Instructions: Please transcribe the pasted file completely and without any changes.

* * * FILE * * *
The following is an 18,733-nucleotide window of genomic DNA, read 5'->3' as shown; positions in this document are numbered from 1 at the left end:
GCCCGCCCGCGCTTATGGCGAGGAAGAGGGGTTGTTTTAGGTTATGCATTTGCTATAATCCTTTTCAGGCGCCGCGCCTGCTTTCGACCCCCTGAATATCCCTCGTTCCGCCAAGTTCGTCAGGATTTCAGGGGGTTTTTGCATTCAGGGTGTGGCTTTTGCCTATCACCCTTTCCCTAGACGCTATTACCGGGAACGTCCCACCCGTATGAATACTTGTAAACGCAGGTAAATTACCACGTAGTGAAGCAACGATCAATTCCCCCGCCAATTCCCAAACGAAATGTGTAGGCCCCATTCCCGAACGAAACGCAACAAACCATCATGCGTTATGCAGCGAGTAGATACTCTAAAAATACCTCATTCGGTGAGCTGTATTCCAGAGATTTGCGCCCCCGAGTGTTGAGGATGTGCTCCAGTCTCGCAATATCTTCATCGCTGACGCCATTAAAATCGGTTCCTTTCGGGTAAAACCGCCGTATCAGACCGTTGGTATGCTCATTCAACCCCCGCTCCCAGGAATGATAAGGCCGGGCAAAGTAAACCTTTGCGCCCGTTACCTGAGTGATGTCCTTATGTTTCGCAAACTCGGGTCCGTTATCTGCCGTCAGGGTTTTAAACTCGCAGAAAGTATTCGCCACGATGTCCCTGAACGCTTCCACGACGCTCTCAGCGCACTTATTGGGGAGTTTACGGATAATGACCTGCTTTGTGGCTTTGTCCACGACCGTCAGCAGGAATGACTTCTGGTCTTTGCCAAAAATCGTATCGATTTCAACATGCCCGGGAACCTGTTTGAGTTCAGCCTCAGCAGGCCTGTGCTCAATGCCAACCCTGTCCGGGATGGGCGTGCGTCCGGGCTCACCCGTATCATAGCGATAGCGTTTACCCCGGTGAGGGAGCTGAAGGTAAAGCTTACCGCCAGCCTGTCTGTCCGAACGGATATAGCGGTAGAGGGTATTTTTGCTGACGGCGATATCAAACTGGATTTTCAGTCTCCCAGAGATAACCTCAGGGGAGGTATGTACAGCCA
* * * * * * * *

The following is an 18,733-nucleotide window of genomic DNA, read 5'->3' as shown; positions in this document are numbered from 1 at the left end:
GCCCGCCCGCGCTTATGGCGAGGAAGAGGGGTTGTTTTAGGTTATGCATTTGCTATAATCCTTTTCAGGCGCCGCGCCTGCTTTCGACCCCCTGAATATCCCTCGTTCCGCCAAGTTCGTCAGGATTTCAGGGGGTTTTTGCATTCAGGGTGTGGCTTTTGCCTATCACCCTTTCCCTAGACGCTATTACCGGGAACGTCCCACCCGTATGAATACTTGTAAACGCAGGTAAATTACCACGTAGTGAAGCAACGATCAATTCCCCCGCCAATTCCCAAACGAAATGTGTAGGCCCCATTCCCGAACGAAACGCAACAAACCATCATGCGTTATGCAGCGAGTAGATACTCTAAAAATACCTCATTCGGTGAGCTGTATTCCAGAGATTTGCGCCCCCGAGTGTTGAGGATGTGCTCCAGTCTCGCAATATCTTCATCGCTGACGCCATTAAAATCGGTTCCTTTCGGGTAAAACCGCCGTATCAGACCGTTGGTATGCTCATTCAACCCCCGCTCCCAGGAATGATAAGGCCGGGCAAAGTAAACCTTTGCGCCCGTTACCTGAGTGATGTCCTTATGTTTCGCAAACTCGGGTCCGTTATCTGCCGTCAGGGTTTTAAACTCGCAGAAAGTATTCGCCACGATGTCCCTGAACGCTTCCACGACGCTCTCAGCGCACTTATTGGGGAGTTTACGGATAATGACCTGCTTTGTGGCTTTGTCCACGACCGTCAGCAGGAATGACTTCTGGTCTTTGCCAAAAATCGTATCGATTTCAACATGCCCGGGAACCTGTTTGAGTTCAGCCTCAGCAGGCCTGTGCTCAATGCCAACCCTGTCCGGGATGGGCGTGCGTCCGGGCTCACCCGTATCATAGCGATAGCGTTTACCCCGGTGAGGGAGCTGAAGGTAAAGCTTACCGCCAGCCTGTCTGTCCGAACGGATATAGCGGTAGAGGGTATTTTTGCTGACGGCGATATCAAACTGGATTTTCAGTCTCCCAGAGATAACCTCAGGGGAGGTATGTACAGCCA